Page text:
Impressions of Montserrat : a partial account of contesting realities on a British dependent territory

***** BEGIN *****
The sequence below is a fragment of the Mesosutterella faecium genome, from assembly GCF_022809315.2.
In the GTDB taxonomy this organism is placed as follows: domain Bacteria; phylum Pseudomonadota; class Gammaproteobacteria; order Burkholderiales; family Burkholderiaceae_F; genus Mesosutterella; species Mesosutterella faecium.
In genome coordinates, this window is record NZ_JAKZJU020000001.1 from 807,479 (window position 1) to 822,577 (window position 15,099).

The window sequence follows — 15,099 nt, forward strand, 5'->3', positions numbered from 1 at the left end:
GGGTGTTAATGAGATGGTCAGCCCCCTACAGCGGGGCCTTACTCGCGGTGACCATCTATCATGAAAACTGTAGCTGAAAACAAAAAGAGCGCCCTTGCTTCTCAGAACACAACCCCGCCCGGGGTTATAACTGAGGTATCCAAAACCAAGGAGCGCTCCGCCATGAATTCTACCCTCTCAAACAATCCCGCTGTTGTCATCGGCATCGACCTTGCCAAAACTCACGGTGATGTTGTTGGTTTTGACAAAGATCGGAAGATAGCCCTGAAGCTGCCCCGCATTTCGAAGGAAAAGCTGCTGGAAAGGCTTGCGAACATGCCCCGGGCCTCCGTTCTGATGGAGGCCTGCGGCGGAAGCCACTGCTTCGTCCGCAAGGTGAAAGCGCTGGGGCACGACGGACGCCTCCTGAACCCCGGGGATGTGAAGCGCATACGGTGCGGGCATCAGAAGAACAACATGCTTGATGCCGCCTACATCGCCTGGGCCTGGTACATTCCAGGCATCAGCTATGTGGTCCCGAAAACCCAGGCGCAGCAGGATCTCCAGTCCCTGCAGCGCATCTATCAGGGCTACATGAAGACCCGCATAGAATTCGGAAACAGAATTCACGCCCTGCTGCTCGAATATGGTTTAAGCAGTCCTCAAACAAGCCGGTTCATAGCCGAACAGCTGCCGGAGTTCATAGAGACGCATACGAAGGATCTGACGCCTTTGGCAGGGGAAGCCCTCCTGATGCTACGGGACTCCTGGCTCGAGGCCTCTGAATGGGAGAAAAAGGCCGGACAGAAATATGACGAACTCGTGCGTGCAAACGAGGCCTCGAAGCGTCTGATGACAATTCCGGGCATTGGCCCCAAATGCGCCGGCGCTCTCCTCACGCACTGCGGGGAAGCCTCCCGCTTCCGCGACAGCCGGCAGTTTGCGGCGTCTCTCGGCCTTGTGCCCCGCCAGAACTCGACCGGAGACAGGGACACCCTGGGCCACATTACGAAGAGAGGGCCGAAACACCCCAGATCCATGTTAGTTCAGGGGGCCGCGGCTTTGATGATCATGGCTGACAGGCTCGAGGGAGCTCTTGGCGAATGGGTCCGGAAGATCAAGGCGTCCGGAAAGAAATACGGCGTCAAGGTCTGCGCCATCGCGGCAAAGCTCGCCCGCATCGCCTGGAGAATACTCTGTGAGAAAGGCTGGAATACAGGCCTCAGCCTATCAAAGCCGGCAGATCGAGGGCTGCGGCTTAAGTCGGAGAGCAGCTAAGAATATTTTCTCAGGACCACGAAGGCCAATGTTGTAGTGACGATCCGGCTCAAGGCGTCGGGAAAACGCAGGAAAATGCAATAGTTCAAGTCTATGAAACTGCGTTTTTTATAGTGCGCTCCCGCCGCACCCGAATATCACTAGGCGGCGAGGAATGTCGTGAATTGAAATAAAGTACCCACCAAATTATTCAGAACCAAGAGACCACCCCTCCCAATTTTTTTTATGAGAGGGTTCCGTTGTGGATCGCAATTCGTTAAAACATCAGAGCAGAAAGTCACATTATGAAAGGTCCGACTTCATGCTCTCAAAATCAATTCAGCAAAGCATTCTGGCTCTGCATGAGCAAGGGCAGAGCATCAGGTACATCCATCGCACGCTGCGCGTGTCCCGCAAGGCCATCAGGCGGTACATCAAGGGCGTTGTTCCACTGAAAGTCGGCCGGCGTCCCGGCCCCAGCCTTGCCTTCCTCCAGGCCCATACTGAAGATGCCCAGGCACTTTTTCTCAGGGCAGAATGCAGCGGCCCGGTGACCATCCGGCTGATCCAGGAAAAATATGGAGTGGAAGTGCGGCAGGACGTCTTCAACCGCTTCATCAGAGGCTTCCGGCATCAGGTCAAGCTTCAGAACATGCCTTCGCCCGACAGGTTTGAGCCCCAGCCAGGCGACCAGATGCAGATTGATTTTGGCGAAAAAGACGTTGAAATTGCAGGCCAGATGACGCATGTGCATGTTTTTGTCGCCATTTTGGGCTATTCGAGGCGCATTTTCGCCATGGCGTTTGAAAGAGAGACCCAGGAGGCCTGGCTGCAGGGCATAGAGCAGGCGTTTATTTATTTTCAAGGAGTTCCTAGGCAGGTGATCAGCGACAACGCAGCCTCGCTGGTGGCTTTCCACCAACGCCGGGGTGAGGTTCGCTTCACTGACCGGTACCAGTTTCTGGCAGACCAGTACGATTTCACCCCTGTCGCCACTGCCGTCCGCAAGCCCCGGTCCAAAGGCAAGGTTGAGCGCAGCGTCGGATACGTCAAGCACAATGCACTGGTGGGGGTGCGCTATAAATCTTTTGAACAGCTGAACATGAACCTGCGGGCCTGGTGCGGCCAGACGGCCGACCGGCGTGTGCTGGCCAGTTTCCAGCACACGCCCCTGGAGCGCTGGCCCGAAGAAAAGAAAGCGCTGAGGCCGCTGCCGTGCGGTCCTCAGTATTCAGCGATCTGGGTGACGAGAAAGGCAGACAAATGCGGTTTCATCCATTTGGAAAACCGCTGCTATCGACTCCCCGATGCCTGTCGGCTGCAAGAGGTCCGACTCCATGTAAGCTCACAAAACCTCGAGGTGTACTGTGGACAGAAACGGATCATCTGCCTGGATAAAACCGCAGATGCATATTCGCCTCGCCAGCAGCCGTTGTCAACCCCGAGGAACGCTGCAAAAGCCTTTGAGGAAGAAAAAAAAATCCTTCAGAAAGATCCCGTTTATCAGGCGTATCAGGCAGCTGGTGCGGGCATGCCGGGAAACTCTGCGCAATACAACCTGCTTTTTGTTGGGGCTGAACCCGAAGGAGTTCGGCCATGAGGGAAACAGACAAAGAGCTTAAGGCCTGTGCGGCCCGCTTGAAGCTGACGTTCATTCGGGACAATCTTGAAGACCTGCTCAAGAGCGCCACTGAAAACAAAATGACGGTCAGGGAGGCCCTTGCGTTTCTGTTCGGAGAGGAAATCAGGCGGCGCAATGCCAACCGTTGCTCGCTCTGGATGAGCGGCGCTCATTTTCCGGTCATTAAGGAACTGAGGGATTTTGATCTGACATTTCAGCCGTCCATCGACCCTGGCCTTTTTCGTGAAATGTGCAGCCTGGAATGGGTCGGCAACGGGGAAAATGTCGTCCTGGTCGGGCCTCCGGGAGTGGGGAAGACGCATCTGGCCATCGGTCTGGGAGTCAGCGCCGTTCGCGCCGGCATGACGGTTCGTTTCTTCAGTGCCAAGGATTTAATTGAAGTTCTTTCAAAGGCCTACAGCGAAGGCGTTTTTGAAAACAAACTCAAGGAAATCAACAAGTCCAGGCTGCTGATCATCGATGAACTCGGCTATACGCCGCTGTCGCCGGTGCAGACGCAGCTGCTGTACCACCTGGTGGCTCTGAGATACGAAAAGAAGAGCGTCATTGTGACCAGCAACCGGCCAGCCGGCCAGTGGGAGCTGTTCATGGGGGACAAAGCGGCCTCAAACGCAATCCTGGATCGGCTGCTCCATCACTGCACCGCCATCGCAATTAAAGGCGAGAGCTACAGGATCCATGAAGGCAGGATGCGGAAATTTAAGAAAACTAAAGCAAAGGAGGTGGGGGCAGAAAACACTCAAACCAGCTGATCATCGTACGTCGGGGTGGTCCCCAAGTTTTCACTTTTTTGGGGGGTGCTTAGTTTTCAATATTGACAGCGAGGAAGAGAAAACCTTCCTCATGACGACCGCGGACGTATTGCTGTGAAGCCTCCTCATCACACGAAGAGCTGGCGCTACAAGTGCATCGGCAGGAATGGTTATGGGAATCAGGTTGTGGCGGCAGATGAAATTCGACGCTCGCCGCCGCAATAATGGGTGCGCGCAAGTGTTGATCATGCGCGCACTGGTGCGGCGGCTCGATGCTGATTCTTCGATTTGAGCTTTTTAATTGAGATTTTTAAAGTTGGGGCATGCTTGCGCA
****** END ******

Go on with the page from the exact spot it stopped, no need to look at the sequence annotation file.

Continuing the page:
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This thesis portrays a diversity of impressions of Montserrat, a British Dependent Territory (BDT) in the Eastern Caribbean. The thesis is a postmodern rejection of Grand Theory in the Social Sciences. First I interrogate the nature of social anthropology, both its theoretical and methodological assumptions. I then establish my own anthropology which is postmodern - partial, relative, uncomfortable and uncertain, and above all, impressionistic. The substantial chapters in the thesis support this postmodern impressionistic anthropology by referring to an ethnographic encounter with the competing and highly contested realities expressed by myself, some Montserratian poets, some calypsonians, some development workers, some local Montserratians, some tourists and the Montserratian Government and Tourist Board, and some travel writers. More precisely, the Preface reviews social anthropology as an uncomfortable and uncertain discipline. It also establishes and justifies my postmodern impressionistic anthropology which is thereafter illustrated by ethnographic vignettes in the following chapters. Via the anthropologist's impressions. Chapter One introduces the reader to the place and people of Montserrat. In Chapter Two, Montserrat is filtered through poets' impressions of the island and islanders, namely through the poets of the Maroons Creative Writing Group which is led by Dr. Howard Fergus. Chapter Three goes on to show that impressions of Montserrat, despite their highly contested nature, can be held not just singularly - as in the case of individual poets, but also plurally - as constellations such as the contrasting world-views of Montserratians and development workers on Montserrat. Chapters Four and Five continue my ethnographic impressions of Montserrat by presenting, respectively, the labours of several calypsonians on Montserrat who seek public recognition for their work, and, union leader, Chedmond Browne's struggle to maintain the trade union workers' employment at Plymouth Port. The final two chapters - Chapter Six and Chapter Seven - recede (ethnographically) from Montserrat: the first by considering the competing impressions and controversial histories of St. Patrick's Day, an annual celebration and commemoration on Montserrat; and the second by presenting a diverse selection of travel writers' impressions of Montserrat. The contentious content of both chapters affirms and reinforces the need for my postmodern and impressionistic approach to an anthropological investigation on Montserrat. Finally, the Conclusion to the thesis sums up the aforementioned chapters and makes general comments towards establishing a reflexive and sustainable postmodern impressionistic anthropology.
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